Homeless children have their lives disrupted in many ways: they can lose the familiar anchors of family, friends, school, and the very bed they sleep in and house they live in. MAC advocates for children whose schooling is disrupted, who are forced to live in a homeless shelter, motel or in a temporary arrangement far from their previous home and outside their school district. The federal McKinney-Vento Homeless Assistance Act (pdf available here) guarantees the right of children who are homeless to maintain the continuity of their education. MAC works with others to enforce that law in Massachusetts through the state Department of Education.
MAC released its manual for lawyers and advocates, Educational Rights of Children Affected by Homelessness and/or Domestic Violence, in April 2006. This manual provides advocacy tools for implementing laws that protect the education rights of homeless children (McKinney-Vento Act and special eduction laws), keep them safe (protective orders and confidentiality rights at school), and provide them with shelter. The Handbook provides a special focus on children affected by both homelessness and domestic violence.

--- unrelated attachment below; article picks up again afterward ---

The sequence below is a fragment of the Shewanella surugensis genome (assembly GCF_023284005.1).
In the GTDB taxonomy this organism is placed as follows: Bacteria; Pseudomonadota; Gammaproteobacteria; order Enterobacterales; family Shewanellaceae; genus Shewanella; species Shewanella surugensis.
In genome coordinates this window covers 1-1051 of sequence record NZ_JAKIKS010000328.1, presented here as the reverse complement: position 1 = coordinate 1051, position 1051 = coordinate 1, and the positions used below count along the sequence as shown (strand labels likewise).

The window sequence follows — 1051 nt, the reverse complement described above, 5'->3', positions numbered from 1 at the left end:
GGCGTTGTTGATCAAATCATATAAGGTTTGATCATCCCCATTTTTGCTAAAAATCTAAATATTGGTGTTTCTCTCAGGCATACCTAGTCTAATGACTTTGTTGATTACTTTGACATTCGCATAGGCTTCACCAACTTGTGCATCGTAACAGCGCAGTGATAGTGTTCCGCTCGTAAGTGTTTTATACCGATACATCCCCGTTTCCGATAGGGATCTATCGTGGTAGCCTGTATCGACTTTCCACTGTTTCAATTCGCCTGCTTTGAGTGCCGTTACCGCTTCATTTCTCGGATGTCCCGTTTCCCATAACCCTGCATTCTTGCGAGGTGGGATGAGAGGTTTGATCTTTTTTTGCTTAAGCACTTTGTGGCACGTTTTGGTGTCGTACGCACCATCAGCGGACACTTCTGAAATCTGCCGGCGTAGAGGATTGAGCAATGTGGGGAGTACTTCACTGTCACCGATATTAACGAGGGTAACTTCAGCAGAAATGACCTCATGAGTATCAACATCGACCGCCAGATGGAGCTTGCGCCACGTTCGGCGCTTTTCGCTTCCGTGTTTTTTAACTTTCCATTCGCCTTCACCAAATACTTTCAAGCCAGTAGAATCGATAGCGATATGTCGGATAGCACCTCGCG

In 2012, MAC provided legal representation to a homeless family. Although the family was still "doubled up" with friends, the school district claimed that they were no longer homeless. Despite vigorous opposition by the school district, DESE upheld the student's appeal that her family remained homeless and eligible for McKinney-Vento services, including the right to be transported daily to and from the school district.